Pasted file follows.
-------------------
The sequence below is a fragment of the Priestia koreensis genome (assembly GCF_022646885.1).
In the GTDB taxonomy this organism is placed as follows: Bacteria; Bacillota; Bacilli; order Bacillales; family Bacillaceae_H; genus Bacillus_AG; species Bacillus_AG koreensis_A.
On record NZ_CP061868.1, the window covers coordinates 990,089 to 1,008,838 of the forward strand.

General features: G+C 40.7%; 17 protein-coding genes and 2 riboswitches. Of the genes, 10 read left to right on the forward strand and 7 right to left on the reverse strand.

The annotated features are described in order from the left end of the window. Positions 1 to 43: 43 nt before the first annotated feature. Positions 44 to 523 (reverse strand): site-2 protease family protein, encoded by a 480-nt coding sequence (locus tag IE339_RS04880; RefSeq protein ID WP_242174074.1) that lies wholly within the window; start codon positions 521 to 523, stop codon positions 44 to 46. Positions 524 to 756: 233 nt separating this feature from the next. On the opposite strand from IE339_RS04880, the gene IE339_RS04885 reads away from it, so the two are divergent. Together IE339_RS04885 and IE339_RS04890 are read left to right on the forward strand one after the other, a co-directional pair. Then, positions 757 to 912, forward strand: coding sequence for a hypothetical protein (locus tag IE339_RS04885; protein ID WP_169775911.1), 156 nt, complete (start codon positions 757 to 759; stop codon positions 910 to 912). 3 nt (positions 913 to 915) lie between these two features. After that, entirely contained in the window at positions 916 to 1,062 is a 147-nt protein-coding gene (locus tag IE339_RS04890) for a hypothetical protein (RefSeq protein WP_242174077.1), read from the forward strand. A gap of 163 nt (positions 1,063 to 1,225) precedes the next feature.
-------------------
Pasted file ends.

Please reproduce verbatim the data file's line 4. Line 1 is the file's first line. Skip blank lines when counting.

General features: G+C 40.7%; 17 protein-coding genes and 2 riboswitches. Of the genes, 10 read left to right on the forward strand and 7 right to left on the reverse strand.